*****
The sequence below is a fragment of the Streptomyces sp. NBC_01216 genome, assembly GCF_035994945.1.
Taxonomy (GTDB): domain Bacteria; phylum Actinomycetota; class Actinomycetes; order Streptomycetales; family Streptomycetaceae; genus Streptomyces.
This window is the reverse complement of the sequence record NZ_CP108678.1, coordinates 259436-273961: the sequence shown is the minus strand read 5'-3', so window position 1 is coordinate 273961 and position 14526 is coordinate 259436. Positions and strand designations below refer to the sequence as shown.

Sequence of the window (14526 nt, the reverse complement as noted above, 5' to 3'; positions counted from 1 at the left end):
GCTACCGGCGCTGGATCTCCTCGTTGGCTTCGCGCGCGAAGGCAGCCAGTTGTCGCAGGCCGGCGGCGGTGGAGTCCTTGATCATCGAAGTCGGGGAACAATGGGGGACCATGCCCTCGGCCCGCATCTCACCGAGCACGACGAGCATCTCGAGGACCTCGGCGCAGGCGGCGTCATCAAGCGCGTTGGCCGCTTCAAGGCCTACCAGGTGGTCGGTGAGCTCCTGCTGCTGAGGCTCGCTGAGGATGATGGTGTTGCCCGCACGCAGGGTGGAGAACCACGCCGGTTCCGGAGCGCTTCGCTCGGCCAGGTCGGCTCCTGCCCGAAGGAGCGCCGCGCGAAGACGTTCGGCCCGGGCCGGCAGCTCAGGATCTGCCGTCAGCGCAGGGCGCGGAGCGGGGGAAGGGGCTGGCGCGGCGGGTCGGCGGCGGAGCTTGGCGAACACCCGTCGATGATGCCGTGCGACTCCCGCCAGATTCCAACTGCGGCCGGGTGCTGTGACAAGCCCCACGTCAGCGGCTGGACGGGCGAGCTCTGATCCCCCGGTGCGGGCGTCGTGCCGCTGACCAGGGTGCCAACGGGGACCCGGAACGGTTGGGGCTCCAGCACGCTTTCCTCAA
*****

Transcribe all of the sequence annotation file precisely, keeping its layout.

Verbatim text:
The sequence below is a fragment of the Streptomyces sp. NBC_01216 genome, assembly GCF_035994945.1.
Taxonomy (GTDB): domain Bacteria; phylum Actinomycetota; class Actinomycetes; order Streptomycetales; family Streptomycetaceae; genus Streptomyces.
This window is the reverse complement of the sequence record NZ_CP108678.1, coordinates 259436-273961: the sequence shown is the minus strand read 5'-3', so window position 1 is coordinate 273961 and position 14526 is coordinate 259436. Positions and strand designations below refer to the sequence as shown.

Sequence of the window (14526 nt, the reverse complement as noted above, 5' to 3'; positions counted from 1 at the left end):
GCTACCGGCGCTGGATCTCCTCGTTGGCTTCGCGCGCGAAGGCAGCCAGTTGTCGCAGGCCGGCGGCGGTGGAGTCCTTGATCATCGAAGTCGGGGAACAATGGGGGACCATGCCCTCGGCCCGCATCTCACCGAGCACGACGAGCATCTCGAGGACCTCGGCGCAGGCGGCGTCATCAAGCGCGTTGGCCGCTTCAAGGCCTACCAGGTGGTCGGTGAGCTCCTGCTGCTGAGGCTCGCTGAGGATGATGGTGTTGCCCGCACGCAGGGTGGAGAACCACGCCGGTTCCGGAGCGCTTCGCTCGGCCAGGTCGGCTCCTGCCCGAAGGAGCGCCGCGCGAAGACGTTCGGCCCGGGCCGGCAGCTCAGGATCTGCCGTCAGCGCAGGGCGCGGAGCGGGGGAAGGGGCTGGCGCGGCGGGTCGGCGGCGGAGCTTGGCGAACACCCGTCGATGATGCCGTGCGACTCCCGCCAGATTCCAACTGCGGCCGGGTGCTGTGACAAGCCCCACGTCAGCGGCTGGACGGGCGAGCTCTGATCCCCCGGTGCGGGCGTCGTGCCGCTGACCAGGGTGCCAACGGGGACCCGGAACGGTTGGGGCTCCAGCACGCTTTCCTCAA